IMF: Fossil fuels subsidised by $10 million a minute — The Guardian

It seems no matter how shocking and gargantuan the crimes and conspiracies of the 1% get, they always manage to ‘out do’ themselves.

The byline to this jaw-dropping story reads: “‘Shocking’ revelation finds $5.3tn subsidy estimate for 2015 is greater than the total health spending of all the world’s governments.”

Typically, I would see revelations of this type and think – business as usual. But this sudden and bizarre emphasis on decades old subsidies by the world’s biggest banks (the same people responsible for putting them in place) has me scratching my head, thinking something else is going on here.

After all, while these mega subsidies may be ‘news’ to some of us, this concerted and  melodramatic chorus of disbelief on the part of big banks and the main stream media, is at best, extremely disingenuous. At worst, it’s yet another effort by big banks and their cohorts to pull one over on us, bailing them out of a gargantuan yet undisclosed economic dilemma that remains intractable, while placing them at the receiving end of endless new streams of global revenue.

Just one look at the slick, commercial-like teaser below makes it pretty obvious that they’re selling something. The question is – is the world going to buy it?

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Fossil fuel companies are benefitting from global subsidies of $5.3tn (£3.4tn) a year, equivalent to $10m a minute every day, according to a startling new estimate by the International Monetary Fund.

The IMF calls the revelation “shocking” and says the figure is an “extremely robust” estimate of the true cost of fossil fuels. The $5.3tn subsidy estimated for 2015 is greater than the total health spending of all the world’s governments.

The vast sum is largely due to polluters not paying the costs imposed on governments by the burning of coal, oil and gas. These include the harm caused to local populations by air pollution as well as to people across the globe affected by the floods, droughts and storms being driven by climate change.

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But, you say, all this sounds legitimate. After all, oil pollution is a terrible thing and I would agree wholeheartedly. But none of it is new. In fact, it’s pretty obvious and has been well known for decades. So, why the sudden feign of interest?

Then there’s the less-than-honest characterization of the IMF as “one of the world’s most respected financial institutions” when in fact it’s arguably the most reviled.

So what really is going on here? What do these bankers want from us?

[T]he IMF said the resources freed by ending fossil fuel subsidies could be an economic “game-changer” for many countries, by driving economic growth and poverty reduction through greater investment in infrastructure, health and education and also by cutting taxes that restrict growth.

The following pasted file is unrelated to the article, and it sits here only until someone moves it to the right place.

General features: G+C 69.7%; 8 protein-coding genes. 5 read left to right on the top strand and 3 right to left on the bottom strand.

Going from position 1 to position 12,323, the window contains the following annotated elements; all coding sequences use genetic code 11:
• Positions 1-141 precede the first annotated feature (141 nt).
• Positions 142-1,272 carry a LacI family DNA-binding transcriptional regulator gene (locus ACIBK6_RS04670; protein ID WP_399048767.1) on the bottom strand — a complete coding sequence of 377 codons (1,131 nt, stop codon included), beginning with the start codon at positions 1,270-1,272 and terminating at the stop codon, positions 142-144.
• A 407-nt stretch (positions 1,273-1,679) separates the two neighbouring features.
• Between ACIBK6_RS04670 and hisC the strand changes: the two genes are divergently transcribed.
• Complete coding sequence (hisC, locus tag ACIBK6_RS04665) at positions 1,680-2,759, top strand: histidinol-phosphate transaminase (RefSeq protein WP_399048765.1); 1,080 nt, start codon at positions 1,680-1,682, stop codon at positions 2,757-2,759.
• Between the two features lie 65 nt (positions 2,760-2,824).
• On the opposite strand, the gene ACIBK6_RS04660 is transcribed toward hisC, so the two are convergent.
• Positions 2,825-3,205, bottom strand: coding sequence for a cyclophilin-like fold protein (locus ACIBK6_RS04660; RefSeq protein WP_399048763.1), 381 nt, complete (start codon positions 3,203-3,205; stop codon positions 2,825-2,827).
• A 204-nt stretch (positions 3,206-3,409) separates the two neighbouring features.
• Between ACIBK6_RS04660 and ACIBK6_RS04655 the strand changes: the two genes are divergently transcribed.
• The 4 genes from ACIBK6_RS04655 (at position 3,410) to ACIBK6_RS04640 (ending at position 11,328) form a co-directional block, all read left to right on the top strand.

In other words, they don’t intend to “free” anything. They intend to redirect these resources (that they themselves have quantified) – towards another scam of their choosing.

And apparently, that does not include investments in affordable decentralized, renewable energy sources. as they insist “the need for subsidies for renewable energy – a relatively tiny $120bn a year – would also disappear, if fossil fuel prices reflected the full cost of their impacts.”

And how do they intend to “free” up these resources?

“These [fossil fuel subsidy] estimates are shocking,” said Vitor Gaspar, the IMF’s head of fiscal affairs and former finance minister of Portugal. “Energy prices remain woefully below levels that reflect their true costs.”

Raising the prices for consumers, of course! Even though the subsidies that go directly to keeping prices low for consumers represents only 6% of the IMF’s self-declared total.

The most detailed breakdown yet of global fossil fuel subsidies has found that the US government provided companies with $5.2bn for fossil fuel exploration in 2013, Australia spent $3.5bn, Russia $2.4bn and the UK $1.2bn. Most of the support was in the form of tax breaks for exploration in deep offshore fields.

* * *

The figures, published ahead of this week’s G20 summit in Brisbane, Australia, contains the first detailed breakdown of global fossil fuel exploration subsidies. It shows an extraordinary “merry-go-round” of countries supporting each others’ companies. The US spends $1.4bn a year for exploration in Columbia, Nigeria and Russia, while Russia is subsidising exploration in Venezuela and China, which in turn supports companies exploring Canada, Brazil and Mexico.

Nevertheless, the cheerleaders insist, all of the subsidies have to go! Nevermind that the subsidies going directly to multinationals will find a way to reincarnate themselves in a different more popular form, while those that go to working people around the globe would be dead and buried forever.

Finally, no diabolical sales pitch worth its weight in gold leaves out the age old tactic of divide and conquer…

Reform of the subsidies would increase energy costs but Kim and the IMF both noted that existing fossil fuel subsidies overwhelmingly go to the rich, with the wealthiest 20% of people getting six times as much as the poorest 20% in low and middle-income countries.Gaspar said that with oil and coal prices currently low, there was a “golden opportunity” to phase out subsidies and use the increased tax revenues to reduce poverty through investment and to provide better targeted support.

So there you have it folks, all this hand waving and exhortations so that international bankers and their minions can justify redistributing wealth from the middle class to the dirt poor (who of course will never get it) and so that everyone but the 1% can be dirt poor and living in squalor.

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